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To the Victor go the Toils

A new article from The Economist covers the state of Nigeria’s economy after their recent presidential election.  The country is currently facing big problems because of its heavy reliance on oil as a source of income: the government receives two-thirds of its revenues from oil and 95 percent of foreign earnings come from the resource.  This has created a bad situation for the country since oil prices have fallen significantly since June.  This has led to a series of other bad side effects.

One is that Nigeria’s currency has fallen 18 percent against the dollar since October. This is exceptionally damaging since the country relies heavily on imports.  In response, the central bank increased interest rates to 13 percent, which is significant because it is the highest rate the country has ever seen and the chairman promised to lower interest rates just last year.  This move has been criticized because of Nigeria’s high inflation rate: it is over 8 percent now and some projections see it reaching 15 percent by December.

This has also compelled foreign investors to reduce their activity in the country, which was further exacerbated by the political uncertainty due to elections.  The prospect of overturned government policies reduced investor’s trust in the country’s institutions.  And the country’s credit rating was recently downgraded to a B+, which likely sparked more anxiety.  Another interesting point that the article brought up was that politicians may have unintentionally devalued the country’s currency: supposedly, politicians converted a lot of the local currency into dollars since it would take up less space and be less taxing to transport while on the campaign trail where they would ‘buy’ votes.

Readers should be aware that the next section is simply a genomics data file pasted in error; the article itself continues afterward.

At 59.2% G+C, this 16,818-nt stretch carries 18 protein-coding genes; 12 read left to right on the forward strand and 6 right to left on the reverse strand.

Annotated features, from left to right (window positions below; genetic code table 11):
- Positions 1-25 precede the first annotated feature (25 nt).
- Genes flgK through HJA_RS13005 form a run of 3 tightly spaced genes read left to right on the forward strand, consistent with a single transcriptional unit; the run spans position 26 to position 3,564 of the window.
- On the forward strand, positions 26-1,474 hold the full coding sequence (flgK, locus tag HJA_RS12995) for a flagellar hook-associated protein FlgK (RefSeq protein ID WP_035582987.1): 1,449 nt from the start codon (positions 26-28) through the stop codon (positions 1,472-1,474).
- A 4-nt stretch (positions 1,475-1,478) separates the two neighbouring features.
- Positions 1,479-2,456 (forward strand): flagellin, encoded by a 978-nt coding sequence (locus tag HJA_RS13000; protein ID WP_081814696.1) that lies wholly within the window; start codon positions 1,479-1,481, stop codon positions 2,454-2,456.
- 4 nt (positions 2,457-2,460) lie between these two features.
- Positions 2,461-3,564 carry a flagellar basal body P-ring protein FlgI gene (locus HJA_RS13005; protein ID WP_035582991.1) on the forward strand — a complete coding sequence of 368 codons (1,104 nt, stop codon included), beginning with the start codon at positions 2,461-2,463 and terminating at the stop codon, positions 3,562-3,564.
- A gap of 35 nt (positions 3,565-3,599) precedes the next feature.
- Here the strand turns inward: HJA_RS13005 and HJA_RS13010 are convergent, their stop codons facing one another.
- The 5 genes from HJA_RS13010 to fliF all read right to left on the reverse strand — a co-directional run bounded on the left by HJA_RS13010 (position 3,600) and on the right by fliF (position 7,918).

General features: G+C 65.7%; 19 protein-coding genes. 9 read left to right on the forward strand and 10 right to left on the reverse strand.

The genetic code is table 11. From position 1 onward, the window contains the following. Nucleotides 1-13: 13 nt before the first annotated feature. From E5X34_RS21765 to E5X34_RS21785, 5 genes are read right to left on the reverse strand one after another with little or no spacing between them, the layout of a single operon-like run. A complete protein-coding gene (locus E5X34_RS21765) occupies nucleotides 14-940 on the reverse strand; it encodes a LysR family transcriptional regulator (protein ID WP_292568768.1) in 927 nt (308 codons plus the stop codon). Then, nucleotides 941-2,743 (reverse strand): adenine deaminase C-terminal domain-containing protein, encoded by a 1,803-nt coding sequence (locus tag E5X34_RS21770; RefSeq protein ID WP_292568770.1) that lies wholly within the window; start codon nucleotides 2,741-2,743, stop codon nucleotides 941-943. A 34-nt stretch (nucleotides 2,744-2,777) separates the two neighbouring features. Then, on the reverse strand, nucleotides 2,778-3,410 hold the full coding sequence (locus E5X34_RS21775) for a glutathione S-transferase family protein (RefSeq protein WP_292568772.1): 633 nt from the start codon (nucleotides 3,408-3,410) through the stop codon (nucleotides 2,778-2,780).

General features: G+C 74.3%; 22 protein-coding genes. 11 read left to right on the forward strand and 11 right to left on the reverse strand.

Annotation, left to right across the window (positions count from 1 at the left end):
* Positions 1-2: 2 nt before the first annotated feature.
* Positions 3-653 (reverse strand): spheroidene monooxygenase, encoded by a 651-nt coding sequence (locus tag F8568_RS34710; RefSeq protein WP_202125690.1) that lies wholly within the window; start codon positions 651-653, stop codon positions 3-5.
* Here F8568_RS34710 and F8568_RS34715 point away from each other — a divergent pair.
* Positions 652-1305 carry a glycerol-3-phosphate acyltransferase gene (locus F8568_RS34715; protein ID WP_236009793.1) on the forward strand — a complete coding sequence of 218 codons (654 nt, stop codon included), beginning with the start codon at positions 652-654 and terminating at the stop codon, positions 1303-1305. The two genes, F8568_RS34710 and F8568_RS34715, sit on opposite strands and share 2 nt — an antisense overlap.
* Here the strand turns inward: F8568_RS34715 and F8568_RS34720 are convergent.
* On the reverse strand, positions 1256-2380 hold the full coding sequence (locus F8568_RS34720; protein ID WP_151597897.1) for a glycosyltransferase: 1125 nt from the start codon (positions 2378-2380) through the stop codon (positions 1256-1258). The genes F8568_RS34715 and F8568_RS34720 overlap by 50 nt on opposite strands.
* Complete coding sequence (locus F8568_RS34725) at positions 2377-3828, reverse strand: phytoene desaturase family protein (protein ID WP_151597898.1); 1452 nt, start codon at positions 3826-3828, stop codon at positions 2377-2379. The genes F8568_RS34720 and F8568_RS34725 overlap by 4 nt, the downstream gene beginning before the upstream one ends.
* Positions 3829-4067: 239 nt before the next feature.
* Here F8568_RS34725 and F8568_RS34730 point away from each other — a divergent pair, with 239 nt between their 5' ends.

The article closes by looking at the country’s future, it will be forced to borrow more in order to compensate for lost oil revenues.  Improvements to government infrastructure will also likely be halted; specifically the country’s weak electrical facilities won’t see much improvement if any.  And lastly, the new president will also have to spend money on a campaign against Boko Haram that he promised before the election.


  1. wintera15 wintera15

    Articles like this always make me think about things like online universities and free education. How important is the name of the school on the diploma and how does that impact the ‘value’ of college? I feel like nowadays there are so many ways to learn outside of a classroom that make it easy to justify not paying the expensive college tuition but I’m not sure how that plays into employment.

  2. This is a large “real” shock to the economy. If oil is a big part of GDP and oil falls 50% in real value, then real GDP and hence real incomes must take a big hit. That is the big downside of having bountiful natural resources: resource prices are volatile, and hence so are incomes. And there’s nothing the people of Nigeria can do about it.

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